Amanishakheto was a kandake (Queen) of Meroe. Her reign was from 10 BC to 1AD. During her reign, she followed in the footsteps of Queen Amanirenas, leading her troops with her bow in hand. Amanishakheto led the nation’s defenses and warded off the Roman army that was sent by Augustus when the Romans broke the peace treaty ensuring that they would not try to invade Nubia.
In her Meroitic hieroglyphs her name is written Amanishakheto and she was the ruler of a wealthy kingdom that produced the majority of the gold in ancient Egypt (Kemet). The Warrior Queen had a variety of gold bracelets, necklaces, rings, and crowns that were stolen by the treasure hunter Giuseppe Ferlini and some was later recovered for museums.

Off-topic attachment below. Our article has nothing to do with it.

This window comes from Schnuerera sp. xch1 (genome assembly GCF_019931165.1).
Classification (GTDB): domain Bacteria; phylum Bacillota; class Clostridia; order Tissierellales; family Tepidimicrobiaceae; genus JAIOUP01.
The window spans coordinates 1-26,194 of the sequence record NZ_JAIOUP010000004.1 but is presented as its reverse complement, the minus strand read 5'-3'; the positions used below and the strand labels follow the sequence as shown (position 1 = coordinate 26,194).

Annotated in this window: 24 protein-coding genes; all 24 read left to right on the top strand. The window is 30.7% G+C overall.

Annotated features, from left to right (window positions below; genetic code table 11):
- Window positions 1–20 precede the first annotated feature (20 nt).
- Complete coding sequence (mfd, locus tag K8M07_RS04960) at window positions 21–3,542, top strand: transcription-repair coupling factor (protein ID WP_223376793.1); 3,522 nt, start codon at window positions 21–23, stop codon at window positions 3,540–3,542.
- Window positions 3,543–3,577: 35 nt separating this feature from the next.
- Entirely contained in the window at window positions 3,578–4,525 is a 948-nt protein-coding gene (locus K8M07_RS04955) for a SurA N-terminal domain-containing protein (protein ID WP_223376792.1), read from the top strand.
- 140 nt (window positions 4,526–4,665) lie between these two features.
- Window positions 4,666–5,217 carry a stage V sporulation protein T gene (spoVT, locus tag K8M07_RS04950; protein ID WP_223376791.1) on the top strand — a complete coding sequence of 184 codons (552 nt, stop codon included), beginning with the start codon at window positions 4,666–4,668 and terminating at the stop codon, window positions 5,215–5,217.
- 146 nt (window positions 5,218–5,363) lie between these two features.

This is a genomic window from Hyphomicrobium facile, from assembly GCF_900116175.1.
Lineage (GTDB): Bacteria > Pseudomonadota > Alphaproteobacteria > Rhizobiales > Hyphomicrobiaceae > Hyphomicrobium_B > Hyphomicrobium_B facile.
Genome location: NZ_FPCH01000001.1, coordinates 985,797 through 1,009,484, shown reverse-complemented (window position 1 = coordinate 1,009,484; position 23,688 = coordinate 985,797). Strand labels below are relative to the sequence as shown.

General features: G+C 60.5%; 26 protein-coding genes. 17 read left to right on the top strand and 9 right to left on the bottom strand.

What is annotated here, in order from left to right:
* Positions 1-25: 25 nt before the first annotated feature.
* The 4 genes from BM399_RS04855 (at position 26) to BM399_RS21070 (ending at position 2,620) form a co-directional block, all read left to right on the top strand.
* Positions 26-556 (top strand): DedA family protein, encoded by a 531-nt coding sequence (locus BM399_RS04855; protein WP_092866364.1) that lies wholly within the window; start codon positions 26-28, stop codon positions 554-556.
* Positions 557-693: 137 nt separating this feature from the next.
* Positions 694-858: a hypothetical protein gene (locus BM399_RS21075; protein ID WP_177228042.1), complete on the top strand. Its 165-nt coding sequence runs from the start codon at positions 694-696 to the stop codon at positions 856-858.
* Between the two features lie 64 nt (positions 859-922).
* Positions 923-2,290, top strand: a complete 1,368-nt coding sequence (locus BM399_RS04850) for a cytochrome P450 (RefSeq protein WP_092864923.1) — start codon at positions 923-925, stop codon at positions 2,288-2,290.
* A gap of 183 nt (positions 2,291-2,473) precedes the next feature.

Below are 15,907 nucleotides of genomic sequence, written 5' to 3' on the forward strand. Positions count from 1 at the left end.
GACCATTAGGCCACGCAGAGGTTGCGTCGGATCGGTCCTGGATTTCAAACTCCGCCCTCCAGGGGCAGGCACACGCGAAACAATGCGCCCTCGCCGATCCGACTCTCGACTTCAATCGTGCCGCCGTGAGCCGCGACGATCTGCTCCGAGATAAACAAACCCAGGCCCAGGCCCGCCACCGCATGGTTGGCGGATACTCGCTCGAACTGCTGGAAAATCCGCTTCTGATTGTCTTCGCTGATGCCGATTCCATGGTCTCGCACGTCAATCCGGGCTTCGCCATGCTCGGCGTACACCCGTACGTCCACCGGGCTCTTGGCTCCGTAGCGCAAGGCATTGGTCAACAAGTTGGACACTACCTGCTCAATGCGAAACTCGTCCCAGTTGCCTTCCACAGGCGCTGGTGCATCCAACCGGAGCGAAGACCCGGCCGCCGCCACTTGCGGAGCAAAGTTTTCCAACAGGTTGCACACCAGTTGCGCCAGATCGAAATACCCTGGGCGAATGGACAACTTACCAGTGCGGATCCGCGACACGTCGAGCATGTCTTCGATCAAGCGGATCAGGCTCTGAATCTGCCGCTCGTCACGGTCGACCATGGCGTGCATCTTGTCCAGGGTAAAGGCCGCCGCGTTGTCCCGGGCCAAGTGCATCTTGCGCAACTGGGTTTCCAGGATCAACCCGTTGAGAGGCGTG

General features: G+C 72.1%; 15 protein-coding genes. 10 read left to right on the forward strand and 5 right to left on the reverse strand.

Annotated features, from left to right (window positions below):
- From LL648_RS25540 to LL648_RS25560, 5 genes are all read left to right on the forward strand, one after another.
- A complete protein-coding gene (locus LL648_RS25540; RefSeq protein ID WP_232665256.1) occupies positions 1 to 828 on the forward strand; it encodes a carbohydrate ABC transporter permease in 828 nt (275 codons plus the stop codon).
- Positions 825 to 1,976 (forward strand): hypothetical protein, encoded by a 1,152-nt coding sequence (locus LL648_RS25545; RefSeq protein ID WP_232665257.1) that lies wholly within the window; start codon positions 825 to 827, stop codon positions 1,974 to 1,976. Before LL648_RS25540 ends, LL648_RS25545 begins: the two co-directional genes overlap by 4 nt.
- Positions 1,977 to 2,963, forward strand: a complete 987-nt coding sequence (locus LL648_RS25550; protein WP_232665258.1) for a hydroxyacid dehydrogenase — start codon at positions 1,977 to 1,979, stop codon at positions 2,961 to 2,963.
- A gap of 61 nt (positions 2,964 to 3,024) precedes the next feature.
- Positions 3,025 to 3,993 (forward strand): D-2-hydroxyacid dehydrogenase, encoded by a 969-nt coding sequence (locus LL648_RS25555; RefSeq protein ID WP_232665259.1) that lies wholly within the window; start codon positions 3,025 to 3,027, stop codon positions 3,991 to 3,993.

Amanishakheto was the builder of many pyramids of the Wad ban Naqa site ( an estimated twelve). Her palace was adorned with gold, hieroglyphs, tall pillars, and also had around 40 rooms. She is best known for her beautiful jewelry collection that was found in her pyramid in 1834 by Giuseppe Ferlini, an Italian treasure hunter, who destroyed the pyramid in search of it’s burial goods. He was known to have destroyed an estimated forty pyramids and thousands of years of valuable African history. These treasured pieces of hers are now located at the Museum of Berlin and Museum of Munich.
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